How to ‘rethink remote’ and put resources at the centre

by Magnus Davidson, UHI researcher, Thurso, Caithness, Scotland

We are grateful to Magnus for allowing us to feature this article which first appeared on 6 April 2022 in the John O’Groat Journal and Caithness Courier.

In the last few years there’s been growing momentum around ‘rethinking remote’. There are various definitions of remote but the most common currently suggests that remote communities are those furthest away from population centres.

It should come as no surprise why this definition is most frequently used – most people these days live in these centres.

With this definition, Caithness is remote from much of the Scottish population.

The lesser used definition can be summarised as ‘far away’. So, it’s equally as appropriate to describe Edinburgh, or London, and arguably their parliaments, as remote to those of us in the far north. Inverness, at 110 miles from my home here in Thurso, and for some could also fall within this definition of remote being far away.

‘Rethinking remote’ blends these two definitions into something that works better for those of us away from population centres, as opposed to the half of Scotland that live within 10 miles of the M8 motorway. ‘Rethinking remote’ highlights that actually ‘far away’ is a legitimate definition for remoteness when it comes to subjects like seats of power.

However, it also adopts the former definition of being far from centres but looks to challenge the assertion that these centres should only be centres of population.

If we consider the biggest challenge facing humanity in the 21st century, climate change, we can consider that urban places, which hold a large share of our country’s population, are remote from the resources they need to combat it.

In 2020, the Highland region generated 552 per cent of electricity consumption from renewable sources, up from 418 per cent in the previous year. Whilst Dounreay may, in part, have been built because it was in a remote location, Glasgow’s aspiration to have net-zero emissions by 2030 suffers because of its remote location from renewable resources.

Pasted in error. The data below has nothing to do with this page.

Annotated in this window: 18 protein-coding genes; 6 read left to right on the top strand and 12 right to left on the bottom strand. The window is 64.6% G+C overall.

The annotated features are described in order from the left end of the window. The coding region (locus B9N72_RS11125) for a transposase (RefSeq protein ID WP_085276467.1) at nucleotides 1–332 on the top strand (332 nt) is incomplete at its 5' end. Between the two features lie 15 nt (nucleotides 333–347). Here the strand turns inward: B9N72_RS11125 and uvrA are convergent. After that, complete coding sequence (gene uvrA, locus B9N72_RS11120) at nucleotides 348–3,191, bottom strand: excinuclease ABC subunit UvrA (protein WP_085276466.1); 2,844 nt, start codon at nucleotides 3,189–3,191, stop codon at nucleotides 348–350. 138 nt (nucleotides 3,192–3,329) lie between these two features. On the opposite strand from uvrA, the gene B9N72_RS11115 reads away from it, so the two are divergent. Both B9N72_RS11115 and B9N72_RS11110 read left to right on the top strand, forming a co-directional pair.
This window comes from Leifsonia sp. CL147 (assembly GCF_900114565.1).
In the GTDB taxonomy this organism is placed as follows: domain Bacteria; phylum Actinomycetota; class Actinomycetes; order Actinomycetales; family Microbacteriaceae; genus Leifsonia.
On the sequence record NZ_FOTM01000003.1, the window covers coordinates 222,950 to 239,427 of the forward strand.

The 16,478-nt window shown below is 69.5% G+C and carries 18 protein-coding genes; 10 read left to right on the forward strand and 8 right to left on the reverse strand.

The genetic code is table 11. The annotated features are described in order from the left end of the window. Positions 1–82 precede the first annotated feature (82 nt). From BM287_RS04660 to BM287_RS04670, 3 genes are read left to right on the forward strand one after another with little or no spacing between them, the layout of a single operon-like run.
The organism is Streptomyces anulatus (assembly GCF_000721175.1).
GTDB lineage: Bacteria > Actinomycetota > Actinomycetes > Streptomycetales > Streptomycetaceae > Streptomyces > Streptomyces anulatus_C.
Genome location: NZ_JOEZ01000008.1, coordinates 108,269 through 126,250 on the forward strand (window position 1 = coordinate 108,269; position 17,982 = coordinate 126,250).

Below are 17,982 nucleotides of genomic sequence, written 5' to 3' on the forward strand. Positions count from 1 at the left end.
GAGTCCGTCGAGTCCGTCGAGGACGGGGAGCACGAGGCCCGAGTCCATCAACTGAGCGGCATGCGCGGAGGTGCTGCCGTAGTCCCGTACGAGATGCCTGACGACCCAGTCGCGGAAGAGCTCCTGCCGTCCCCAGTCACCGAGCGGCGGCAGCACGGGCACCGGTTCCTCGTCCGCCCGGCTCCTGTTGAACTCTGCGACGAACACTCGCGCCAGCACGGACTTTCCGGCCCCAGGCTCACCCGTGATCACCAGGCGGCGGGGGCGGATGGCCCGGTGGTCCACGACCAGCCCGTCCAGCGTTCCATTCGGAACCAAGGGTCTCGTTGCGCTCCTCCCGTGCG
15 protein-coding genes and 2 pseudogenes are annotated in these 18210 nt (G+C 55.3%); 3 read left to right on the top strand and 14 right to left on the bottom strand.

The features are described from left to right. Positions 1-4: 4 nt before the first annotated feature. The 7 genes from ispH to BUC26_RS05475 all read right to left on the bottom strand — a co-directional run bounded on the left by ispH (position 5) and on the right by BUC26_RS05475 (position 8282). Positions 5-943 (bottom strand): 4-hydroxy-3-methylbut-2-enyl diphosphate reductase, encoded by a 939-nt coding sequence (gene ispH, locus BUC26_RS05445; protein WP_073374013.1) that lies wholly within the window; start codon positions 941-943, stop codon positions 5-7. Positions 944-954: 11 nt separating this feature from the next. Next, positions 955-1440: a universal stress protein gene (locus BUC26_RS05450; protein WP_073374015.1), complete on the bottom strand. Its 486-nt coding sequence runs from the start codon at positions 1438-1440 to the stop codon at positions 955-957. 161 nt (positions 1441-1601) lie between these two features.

Renewable energy is only one aspect of achieving net-zero, carbon capture and storage is also mandatory. Remote Glasgow hasn’t a carbon storing peatbog in sight, but in Caithness we have a few. We need to support our remote communities, but looking forward to 2045, the Scottish Government’s target for net zero, we’ve rethought who our remote communities are and what that support looks like.

Climate change hasn’t suddenly flipped our priorities, areas like Caithness have always supported urban populations with products such as those from the agricultural sector. Natural capital has now become the topic of conversation, but human capital shouldn’t be forgotten, many people went south throughout history to support these urban centres and industries.

It then begs the question, if we’re vital to national food, energy, and climate security, why are we not seeing the benefits? We pay the highest price in the country for electricity. Well, this comes back to the origins of our existing, non-rethought definition of remote, we lack the people to count for power. One can hope that our changing world and priorities rework benefit into our favour. I’m more convinced by hard work than hope.

There’s a role for everyone in rethinking and reworking remote. We can all work towards achieving this goal, and whilst holding those in greater positions to account by highlighting inequality, we shouldn’t forget the power of positive action. We’re here to help support our remotest communities in Morningside and Kelvinside but we need to see it done in an equitable way that benefits our communities centred in the resource.

As we look to a bonanza of offshore wind around the north Highland coast, a potentially long coming realisation of Caithness tidal power, and the inevitable repowering of older onshore wind farms, we can take inspiration from those further north. The Zetland County Council Act in 1974 led to unique, still to this day, local power in achieving benefit from Shetland’s oil and gas resources and can offer some inspiration to those of us in energy communities.

It’s time to get creative with how we approach the question of natural resources and local benefit.

This may read as a populist manifesto, but I would ask that it’s seen as a catalyst for community, county, and regional action. Our winds, tides, and peatbogs aren’t going anywhere, but the very real requirement from Scotland’s remote urban communities has come quickly.

Let’s ‘rethink remote’ and ask what we can do to support communities in our remotest cities and capture our equitable share of benefit from our local natural resources.

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